While we are on the caves of Western India, we realize that we are talking about approximately a thousand caves that were carved deep out of the heart of the rock, the hard basalt rock of the hills. This is a great heritage!
Please remember that the numerous caves that you see in China and in Central Asia are, most of them, all carved out of gravel conglomerate, whereas here you are looking at caves which are hewn out of the heart of the mountain, the hard rock. Besides, they are beautifully, absolutely beautifully sculpted and gloriously painted.
We may also note that, at the site of the Ajanta caves, there is a donation inscription of the wife of the ruler Harisena, for one of the later Buddhist caves of Ajanta, around the end of the 5th century. You may note that the king himself is a worshipper of Hindu deities but here we see that his wife has the complete freedom to donate and to worship Buddhist deities. The same holds true for inscriptions that we find of the wives of people in Andhra Pradesh and other locations of Buddhist sites.
Naturalness and grace in interactions between men and women
There is a sense of natural ease in the depiction of interactions between men and women in ancient sculpture, which opens a beautiful window to how warm and easy such relations can be. This is so unlike the constrained, tense and artificial interactions of modern times.
In the BCE period and the early CE period, we find art from which there is much that we can learn. At the early Buddhist caves of Karle and Kondavane, we find depictions of men and women interacting with each other in a way which is easy and joyous.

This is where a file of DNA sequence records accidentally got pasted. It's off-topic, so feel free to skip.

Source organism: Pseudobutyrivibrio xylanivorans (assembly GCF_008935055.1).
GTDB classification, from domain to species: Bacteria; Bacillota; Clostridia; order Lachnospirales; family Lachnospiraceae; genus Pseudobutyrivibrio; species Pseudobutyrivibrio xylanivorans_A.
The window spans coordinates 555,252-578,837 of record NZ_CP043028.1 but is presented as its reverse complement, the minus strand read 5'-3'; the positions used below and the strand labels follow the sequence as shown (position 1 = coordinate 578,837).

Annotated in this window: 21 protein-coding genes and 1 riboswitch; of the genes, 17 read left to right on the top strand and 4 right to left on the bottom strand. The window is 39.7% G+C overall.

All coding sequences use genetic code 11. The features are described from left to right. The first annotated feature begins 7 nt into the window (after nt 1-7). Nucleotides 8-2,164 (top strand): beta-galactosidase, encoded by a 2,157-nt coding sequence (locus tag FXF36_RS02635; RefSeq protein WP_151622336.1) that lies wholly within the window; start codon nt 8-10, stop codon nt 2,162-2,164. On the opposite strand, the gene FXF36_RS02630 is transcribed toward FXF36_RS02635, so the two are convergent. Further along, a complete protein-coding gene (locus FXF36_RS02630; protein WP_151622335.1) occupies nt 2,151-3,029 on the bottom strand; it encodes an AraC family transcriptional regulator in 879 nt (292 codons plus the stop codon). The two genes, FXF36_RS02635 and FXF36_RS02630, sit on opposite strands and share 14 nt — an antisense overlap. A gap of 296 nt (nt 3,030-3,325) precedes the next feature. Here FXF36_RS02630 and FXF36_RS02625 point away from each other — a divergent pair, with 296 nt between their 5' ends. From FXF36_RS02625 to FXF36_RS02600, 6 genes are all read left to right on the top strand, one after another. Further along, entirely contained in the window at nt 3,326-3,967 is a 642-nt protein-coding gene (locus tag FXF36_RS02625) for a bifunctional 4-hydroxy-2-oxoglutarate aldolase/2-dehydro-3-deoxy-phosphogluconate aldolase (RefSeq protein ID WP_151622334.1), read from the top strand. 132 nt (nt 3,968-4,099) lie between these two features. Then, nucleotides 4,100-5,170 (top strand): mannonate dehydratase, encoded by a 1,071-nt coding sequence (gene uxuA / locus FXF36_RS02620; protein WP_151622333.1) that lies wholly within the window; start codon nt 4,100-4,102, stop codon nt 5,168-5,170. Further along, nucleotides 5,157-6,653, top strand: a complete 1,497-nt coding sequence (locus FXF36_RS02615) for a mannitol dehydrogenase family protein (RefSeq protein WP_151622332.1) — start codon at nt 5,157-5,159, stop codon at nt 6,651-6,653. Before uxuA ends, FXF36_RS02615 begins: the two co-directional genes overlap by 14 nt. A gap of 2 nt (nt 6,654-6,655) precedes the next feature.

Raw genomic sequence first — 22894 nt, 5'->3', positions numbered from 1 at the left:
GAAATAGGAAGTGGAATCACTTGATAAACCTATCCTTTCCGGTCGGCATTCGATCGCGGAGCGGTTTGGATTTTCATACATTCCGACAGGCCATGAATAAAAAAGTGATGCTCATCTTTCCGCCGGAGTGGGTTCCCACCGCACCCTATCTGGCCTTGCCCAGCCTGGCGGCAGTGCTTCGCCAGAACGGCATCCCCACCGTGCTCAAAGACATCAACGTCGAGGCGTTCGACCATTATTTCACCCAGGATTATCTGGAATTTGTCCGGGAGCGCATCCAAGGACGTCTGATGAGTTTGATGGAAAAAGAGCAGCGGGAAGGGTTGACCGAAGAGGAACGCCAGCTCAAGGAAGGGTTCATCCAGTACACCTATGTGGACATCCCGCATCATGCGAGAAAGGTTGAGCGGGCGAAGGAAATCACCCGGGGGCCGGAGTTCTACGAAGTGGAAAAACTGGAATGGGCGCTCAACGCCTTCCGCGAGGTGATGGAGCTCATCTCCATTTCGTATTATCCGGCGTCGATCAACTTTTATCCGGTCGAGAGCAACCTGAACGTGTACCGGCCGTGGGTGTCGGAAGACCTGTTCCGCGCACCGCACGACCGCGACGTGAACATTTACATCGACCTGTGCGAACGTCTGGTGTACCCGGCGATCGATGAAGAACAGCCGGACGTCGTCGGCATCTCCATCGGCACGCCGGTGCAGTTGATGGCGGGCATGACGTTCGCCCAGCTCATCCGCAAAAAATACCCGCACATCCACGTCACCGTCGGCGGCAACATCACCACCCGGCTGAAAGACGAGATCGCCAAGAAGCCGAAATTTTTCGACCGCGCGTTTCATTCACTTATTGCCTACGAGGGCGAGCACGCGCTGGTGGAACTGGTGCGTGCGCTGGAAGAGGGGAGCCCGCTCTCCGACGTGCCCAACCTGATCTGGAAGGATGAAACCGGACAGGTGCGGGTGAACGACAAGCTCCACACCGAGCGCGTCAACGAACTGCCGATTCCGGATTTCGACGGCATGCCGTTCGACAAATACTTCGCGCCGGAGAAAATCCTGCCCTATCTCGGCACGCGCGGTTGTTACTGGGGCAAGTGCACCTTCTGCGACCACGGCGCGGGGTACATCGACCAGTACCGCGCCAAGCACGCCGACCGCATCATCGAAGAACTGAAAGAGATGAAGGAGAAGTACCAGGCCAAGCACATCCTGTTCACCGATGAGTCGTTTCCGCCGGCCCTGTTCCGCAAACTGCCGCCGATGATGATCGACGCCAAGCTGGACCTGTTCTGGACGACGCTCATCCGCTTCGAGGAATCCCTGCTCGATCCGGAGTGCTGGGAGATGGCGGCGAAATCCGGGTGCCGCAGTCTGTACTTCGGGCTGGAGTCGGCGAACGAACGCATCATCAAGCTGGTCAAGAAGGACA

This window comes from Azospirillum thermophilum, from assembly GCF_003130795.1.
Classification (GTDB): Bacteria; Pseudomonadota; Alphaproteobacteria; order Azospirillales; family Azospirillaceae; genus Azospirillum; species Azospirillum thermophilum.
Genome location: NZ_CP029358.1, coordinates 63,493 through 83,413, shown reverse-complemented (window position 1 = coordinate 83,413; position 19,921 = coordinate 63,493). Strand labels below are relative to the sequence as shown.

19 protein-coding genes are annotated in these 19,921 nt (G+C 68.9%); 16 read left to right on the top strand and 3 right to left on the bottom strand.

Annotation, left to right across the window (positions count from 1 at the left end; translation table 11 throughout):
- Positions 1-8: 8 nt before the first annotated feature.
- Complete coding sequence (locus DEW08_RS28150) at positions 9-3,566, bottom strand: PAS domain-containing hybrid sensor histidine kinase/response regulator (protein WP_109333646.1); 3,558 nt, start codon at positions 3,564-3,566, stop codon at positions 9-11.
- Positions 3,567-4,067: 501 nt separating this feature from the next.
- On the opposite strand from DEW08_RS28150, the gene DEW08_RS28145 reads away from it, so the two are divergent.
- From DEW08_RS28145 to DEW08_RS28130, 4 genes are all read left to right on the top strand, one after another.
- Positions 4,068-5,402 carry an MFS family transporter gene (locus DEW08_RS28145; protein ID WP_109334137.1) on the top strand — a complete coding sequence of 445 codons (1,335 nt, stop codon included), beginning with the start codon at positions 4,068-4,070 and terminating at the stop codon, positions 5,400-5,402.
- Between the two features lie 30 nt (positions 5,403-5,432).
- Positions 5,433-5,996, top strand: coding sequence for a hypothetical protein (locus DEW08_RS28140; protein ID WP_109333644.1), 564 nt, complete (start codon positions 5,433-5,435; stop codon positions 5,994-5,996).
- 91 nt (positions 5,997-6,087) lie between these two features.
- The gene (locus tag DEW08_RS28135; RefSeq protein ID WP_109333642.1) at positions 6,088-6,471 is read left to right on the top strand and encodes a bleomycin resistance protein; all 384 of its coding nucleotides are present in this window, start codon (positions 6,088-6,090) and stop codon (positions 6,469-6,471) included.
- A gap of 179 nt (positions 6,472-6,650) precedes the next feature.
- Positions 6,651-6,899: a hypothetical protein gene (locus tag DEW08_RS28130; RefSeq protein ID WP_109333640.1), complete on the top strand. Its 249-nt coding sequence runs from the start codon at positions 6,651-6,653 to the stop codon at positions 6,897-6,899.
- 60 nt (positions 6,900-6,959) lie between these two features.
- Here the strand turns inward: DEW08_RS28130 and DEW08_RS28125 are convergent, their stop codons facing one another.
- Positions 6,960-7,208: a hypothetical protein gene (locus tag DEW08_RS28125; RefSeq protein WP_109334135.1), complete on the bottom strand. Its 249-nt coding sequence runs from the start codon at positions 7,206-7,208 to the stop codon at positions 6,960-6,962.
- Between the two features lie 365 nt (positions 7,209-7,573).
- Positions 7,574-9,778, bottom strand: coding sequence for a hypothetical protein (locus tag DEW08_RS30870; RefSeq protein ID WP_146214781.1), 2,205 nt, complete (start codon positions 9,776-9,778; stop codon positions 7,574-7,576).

There is a naturalness and grace in these interactions, which shows us how life is meant to be. There is equality and mutual respect between men and women and the women are seen expressing themselves with freedom, warmth and confidence. This is so different from modern life, in which men and women play defined roles and are much more constrained and artificial in their behaviour with each other. There is a grace and ease seen in the art of early times which is extremely inspiring and could help us to shape a modern world with much more peace, equality between the genders, harmony and joy.
Art brings to us attitudes and norms of society, frozen in stone and in colour. These are often a wonderful record of the vision of life in ancient times. Amidst all the noise and clamour of the materialistic world around us, there is so much that we can gain by looking at the simplicity and grace of ancient times.
Contributing Author: Benoy K. Behl is a filmmaker, art historian, and photographer who is known for his prolific output of work over the past 44 years. He has taken over 53,000 photographs of Asian monuments and art heritage and made 145 documentaries which are regularly screened at major cultural institutions worldwide. His photographic exhibitions have been warmly received in 74 countries around the world. He holds the Limca Book Record for being the most travelled Indian photographer and art historian.